Movie trope question. (Spoilers for Skyfall and The Dark Knight)

This question has open spoilers for the movies in the title
Ok, The guy I saw Skyfall with was complaining that it stole a lot from The Dark Knight. One thing he mentioned was that Silva’s plan to get captured by MI6 was nearly identical to the Joker’s plan to get captured by Gotham PD. I argued that the idea was a lot older than either movie, but I couldn’t think of any examples. I still can’t but I’m sure I’ve seen it in a movie or a comic before.

“How do we break in to the impregnable fortress? We don’t. We let the guards bring us inside.”

So I’m looking for examples, if any. The one I thought of was the Trojan Horse, which would make this one of the oldest tropes of all, but that’s not quite right. The Trojans didn’t know they were bringing the Greeks in. I’m more looking for examples where the hero/villain is defeated and captured by the good/bad guys, only for it to turn out that that was the hero/villain’s plan all along. As the previous sentence implies, it can be either the hero who uses this ruse to get into the bad guys lair or the villain who uses it to get into the good guys base.


Luke gets captured by Jabba on purpose. Maybe, that whole Jabba plan was a mess.

Kitara gets captured on purpose by the Fire Nation to help free some Earth Nation dudes in a prison camp.

All I can think of.

Thanks, Lobohan. Like you, I found RotJ poorly written, so I couldn’t really make sense of Luke’s plan. “Let’s get the gang together with no real coordination or plan!” but I guess it counts.

Haven’t seen the Avatar series yet.

There have to be zillions of examples. Off the top of my head:

In the movie EXODUS (1960) (I haven’t checked whether this agrees with the book), Sal Mineo’s character deliberately allows himself to be caught by the British police, so he’ll be imprisoned and thus help with the break-out.

In NORTH BY NORTHWEST (1959), Cary Grant raises a fuss during the auction, so that the police will arrest him and thus get him away from the bad guys (who have blocked his exit.)

In TORN CURTAIN (1966), Paul Newman defects to the Russians in order to learn their mathematical secrets.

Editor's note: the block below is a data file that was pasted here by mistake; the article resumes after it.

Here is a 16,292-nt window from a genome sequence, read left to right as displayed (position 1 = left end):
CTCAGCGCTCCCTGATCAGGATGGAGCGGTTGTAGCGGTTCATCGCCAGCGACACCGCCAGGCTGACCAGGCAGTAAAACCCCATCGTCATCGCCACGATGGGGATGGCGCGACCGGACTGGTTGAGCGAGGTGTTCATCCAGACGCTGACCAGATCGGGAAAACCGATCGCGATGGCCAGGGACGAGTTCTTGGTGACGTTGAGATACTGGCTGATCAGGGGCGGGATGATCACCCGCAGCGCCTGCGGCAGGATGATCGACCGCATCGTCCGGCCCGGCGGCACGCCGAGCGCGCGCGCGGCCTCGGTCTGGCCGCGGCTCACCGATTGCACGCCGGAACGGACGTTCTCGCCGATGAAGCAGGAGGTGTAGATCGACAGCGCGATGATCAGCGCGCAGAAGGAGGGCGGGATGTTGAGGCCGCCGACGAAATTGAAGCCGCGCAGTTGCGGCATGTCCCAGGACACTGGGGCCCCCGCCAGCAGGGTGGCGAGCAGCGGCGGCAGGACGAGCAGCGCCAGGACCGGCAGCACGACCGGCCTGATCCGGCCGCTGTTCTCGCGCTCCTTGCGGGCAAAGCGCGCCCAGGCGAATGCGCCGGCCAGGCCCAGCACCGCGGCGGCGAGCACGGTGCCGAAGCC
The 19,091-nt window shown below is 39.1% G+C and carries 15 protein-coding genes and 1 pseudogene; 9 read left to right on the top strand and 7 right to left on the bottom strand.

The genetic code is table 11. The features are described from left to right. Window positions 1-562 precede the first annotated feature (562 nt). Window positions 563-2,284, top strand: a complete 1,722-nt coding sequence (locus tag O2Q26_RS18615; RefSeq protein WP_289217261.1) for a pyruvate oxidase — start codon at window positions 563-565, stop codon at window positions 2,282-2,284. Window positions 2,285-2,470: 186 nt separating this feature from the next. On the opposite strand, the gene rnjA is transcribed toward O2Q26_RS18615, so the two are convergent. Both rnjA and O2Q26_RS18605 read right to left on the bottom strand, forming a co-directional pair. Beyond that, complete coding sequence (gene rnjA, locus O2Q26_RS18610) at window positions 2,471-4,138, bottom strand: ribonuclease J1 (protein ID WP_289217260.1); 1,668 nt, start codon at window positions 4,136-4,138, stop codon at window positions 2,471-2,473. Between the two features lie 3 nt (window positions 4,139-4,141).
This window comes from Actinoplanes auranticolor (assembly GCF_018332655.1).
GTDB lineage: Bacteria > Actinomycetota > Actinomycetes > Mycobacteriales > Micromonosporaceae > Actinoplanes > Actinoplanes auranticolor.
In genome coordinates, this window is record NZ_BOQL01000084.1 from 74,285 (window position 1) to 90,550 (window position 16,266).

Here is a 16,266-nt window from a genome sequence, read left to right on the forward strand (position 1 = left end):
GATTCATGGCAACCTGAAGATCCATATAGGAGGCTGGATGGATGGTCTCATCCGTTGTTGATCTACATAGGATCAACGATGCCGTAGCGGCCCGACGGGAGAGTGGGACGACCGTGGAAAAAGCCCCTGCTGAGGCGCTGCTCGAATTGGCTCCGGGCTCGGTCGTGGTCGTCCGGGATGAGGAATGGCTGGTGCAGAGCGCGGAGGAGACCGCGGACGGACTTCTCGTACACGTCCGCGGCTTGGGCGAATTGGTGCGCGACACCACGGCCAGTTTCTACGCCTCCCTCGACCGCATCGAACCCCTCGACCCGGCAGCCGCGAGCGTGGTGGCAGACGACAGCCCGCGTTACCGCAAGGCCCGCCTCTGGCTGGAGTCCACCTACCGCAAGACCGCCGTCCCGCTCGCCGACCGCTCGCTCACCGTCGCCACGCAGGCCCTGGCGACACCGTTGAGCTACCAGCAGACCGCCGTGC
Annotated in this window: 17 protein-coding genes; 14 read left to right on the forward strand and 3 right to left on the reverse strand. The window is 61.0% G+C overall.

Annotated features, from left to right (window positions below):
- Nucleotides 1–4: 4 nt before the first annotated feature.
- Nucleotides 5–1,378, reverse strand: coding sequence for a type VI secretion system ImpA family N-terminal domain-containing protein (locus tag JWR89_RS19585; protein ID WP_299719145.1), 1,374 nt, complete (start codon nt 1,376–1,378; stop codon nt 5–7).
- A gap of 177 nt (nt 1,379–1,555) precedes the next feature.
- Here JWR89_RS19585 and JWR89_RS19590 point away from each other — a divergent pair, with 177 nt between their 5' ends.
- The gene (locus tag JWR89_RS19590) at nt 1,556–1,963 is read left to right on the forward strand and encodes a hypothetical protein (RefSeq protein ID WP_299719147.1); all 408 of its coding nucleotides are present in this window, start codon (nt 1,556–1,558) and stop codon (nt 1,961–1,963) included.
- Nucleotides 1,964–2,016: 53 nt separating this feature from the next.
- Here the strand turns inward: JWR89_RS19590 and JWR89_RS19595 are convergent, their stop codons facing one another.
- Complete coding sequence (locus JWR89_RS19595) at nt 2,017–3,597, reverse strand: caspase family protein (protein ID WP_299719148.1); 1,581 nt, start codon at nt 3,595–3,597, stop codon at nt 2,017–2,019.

I poked around on TV Tropes for a bit, and it looks like their name for this is the Trojan Prisoner. The article itself describes this trope as involving a fake or friendly guard as well as the prisoner, but some of the examples listed involve characters intentionally allowing themselves to be captured by real guards.

It might also be considered a form of the Batman Gambit, where the plan relies on other people taking what seems to them like the obvious course of action.

You know what else that plan is like? James Bond’s plan in EVERY JAMES BOND MOVIE.

Hey, that’s actually a good point. :smack:

Avengers features a similar plan with Loki allowing himself to be caught.

In the 1966 BATMAN TV series, Penquin tries to get himself thrown into prison so he can contact a forger. Ma Parker gets herself and her entire gang caught so she can use the prison as a hideout.

The Clone Wars TV show features such a plot by Cad Bane, he allows himself to be captured and put in a republic prison so he can contact and break out with another prisoner.

Right after Captain America managed it in his own movie.

I believe that was the premise of the tv show Prison Break, wherein the guy gets himself thrown in prison so he can help his brother escape.

The most recent Mission Impossible movie uses the trick.

It just struck me that Luke gets captured a second time in RoTJ, when he turns himself over to Vader and the Emperor.

As did the TV series, starting with the pilot, IIRC.

Steve McQueen’s character in *The Great Escape * and Sylvester Stallone’s character in *Escape to Victory * both escape from POW camps with the intention of later being deliberately recaptured after gathering information that would help in the later mass breakout .

They do it a bunch of times in the series, but the pilot episode is the one where Willy routinely places some luggage in the hotel’s vault – and since no one realizes he’s a record-breaking weightlifter, nobody suspects a thief is hiding inside the suitcase. (Likewise, nobody suspects a thing when the big guy later retrieves his bags, complete with their all-new all-different contents.)

In Star Wars, Han and Luke, dressed as stormtroopers, take Chewbacca as their fake prisoner to the cell block where Princess Leia is held so they can bust her out.


The Steve McQueen examnple points out how absurd this is. Having read a lot about WWII prison breaks (and about Stalag Luft III in particular), I can’t imaghine anyone allowing themselves to be recaptured. Getting out was so damned difficult in the first place that no commanding officer would have wanted his men to voluntarily get themselves re-incarcerated. They had lots of other ways of gathering information about the terrain around the camps, railroad timetables, etc. I’ve found no cases of prisoners there letting themselves get recaptured.

I didn’t see this thread, and made the same complaints in the Skyfall thread, bringing ibn Dark Knight and Avengers as similar cases, observing that most films where the villain deliberately lets himself get captured are already fantastic films, usinf supoerheroes or spies. It’s not clear at all that the villain gets any real advantage from breaking out from within, and he takes a huge risk doing so (Silva loses several men when he’s captured, and runs the risk of losing his freedom and his life. If they’d shacled him at MI6 headquarters, his ploy to escape wouldn’t have worked). And for the life of me I don’t see why he had to go through it all – he could’ve walkede into the government building at the end of it all without being captured. Saying he did it all to show off or his superiority is ludicrous – too many things could have gone wrong. It’s purely cinematic joyride.